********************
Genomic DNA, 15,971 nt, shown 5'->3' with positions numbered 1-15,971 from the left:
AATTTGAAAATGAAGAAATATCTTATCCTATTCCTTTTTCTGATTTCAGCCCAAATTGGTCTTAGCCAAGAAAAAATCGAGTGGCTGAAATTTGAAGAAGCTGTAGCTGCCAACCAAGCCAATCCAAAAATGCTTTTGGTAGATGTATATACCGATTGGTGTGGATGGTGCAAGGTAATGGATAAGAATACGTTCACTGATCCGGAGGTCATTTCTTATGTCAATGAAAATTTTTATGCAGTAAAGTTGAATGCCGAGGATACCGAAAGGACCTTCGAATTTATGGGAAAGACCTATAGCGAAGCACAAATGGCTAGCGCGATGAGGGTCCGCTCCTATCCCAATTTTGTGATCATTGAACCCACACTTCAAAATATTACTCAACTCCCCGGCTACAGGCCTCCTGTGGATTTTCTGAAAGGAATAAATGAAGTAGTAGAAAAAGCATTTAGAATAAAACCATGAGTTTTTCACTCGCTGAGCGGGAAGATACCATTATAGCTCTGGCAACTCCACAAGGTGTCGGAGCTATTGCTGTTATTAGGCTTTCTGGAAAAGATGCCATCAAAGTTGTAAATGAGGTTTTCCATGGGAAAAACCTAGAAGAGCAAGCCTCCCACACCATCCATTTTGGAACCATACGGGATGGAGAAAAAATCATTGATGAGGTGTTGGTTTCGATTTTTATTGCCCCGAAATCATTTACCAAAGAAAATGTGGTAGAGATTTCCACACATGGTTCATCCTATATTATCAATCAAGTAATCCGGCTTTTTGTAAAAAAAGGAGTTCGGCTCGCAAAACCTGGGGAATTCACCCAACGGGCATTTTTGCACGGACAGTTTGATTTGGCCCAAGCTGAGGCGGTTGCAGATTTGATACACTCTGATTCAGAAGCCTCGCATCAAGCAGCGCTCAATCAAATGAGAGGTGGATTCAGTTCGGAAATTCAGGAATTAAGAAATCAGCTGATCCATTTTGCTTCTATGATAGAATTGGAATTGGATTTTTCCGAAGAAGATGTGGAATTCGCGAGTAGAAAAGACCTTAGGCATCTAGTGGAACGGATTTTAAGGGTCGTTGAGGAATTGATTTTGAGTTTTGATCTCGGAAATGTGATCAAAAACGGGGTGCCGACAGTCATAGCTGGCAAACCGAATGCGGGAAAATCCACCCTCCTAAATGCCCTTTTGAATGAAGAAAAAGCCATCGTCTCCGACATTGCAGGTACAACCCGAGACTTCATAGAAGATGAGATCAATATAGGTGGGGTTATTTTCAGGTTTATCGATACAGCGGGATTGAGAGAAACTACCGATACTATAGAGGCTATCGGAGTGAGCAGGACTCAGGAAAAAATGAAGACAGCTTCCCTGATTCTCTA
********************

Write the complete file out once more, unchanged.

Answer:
Genomic DNA, 15,971 nt, shown 5'->3' with positions numbered 1-15,971 from the left:
AATTTGAAAATGAAGAAATATCTTATCCTATTCCTTTTTCTGATTTCAGCCCAAATTGGTCTTAGCCAAGAAAAAATCGAGTGGCTGAAATTTGAAGAAGCTGTAGCTGCCAACCAAGCCAATCCAAAAATGCTTTTGGTAGATGTATATACCGATTGGTGTGGATGGTGCAAGGTAATGGATAAGAATACGTTCACTGATCCGGAGGTCATTTCTTATGTCAATGAAAATTTTTATGCAGTAAAGTTGAATGCCGAGGATACCGAAAGGACCTTCGAATTTATGGGAAAGACCTATAGCGAAGCACAAATGGCTAGCGCGATGAGGGTCCGCTCCTATCCCAATTTTGTGATCATTGAACCCACACTTCAAAATATTACTCAACTCCCCGGCTACAGGCCTCCTGTGGATTTTCTGAAAGGAATAAATGAAGTAGTAGAAAAAGCATTTAGAATAAAACCATGAGTTTTTCACTCGCTGAGCGGGAAGATACCATTATAGCTCTGGCAACTCCACAAGGTGTCGGAGCTATTGCTGTTATTAGGCTTTCTGGAAAAGATGCCATCAAAGTTGTAAATGAGGTTTTCCATGGGAAAAACCTAGAAGAGCAAGCCTCCCACACCATCCATTTTGGAACCATACGGGATGGAGAAAAAATCATTGATGAGGTGTTGGTTTCGATTTTTATTGCCCCGAAATCATTTACCAAAGAAAATGTGGTAGAGATTTCCACACATGGTTCATCCTATATTATCAATCAAGTAATCCGGCTTTTTGTAAAAAAAGGAGTTCGGCTCGCAAAACCTGGGGAATTCACCCAACGGGCATTTTTGCACGGACAGTTTGATTTGGCCCAAGCTGAGGCGGTTGCAGATTTGATACACTCTGATTCAGAAGCCTCGCATCAAGCAGCGCTCAATCAAATGAGAGGTGGATTCAGTTCGGAAATTCAGGAATTAAGAAATCAGCTGATCCATTTTGCTTCTATGATAGAATTGGAATTGGATTTTTCCGAAGAAGATGTGGAATTCGCGAGTAGAAAAGACCTTAGGCATCTAGTGGAACGGATTTTAAGGGTCGTTGAGGAATTGATTTTGAGTTTTGATCTCGGAAATGTGATCAAAAACGGGGTGCCGACAGTCATAGCTGGCAAACCGAATGCGGGAAAATCCACCCTCCTAAATGCCCTTTTGAATGAAGAAAAAGCCATCGTCTCCGACATTGCAGGTACAACCCGAGACTTCATAGAAGATGAGATCAATATAGGTGGGGTTATTTTCAGGTTTATCGATACAGCGGGATTGAGAGAAACTACCGATACTATAGAGGCTATCGGAGTGAGCAGGACTCAGGAAAAAATGAAGACAGCTTCCCTGATTCTCTA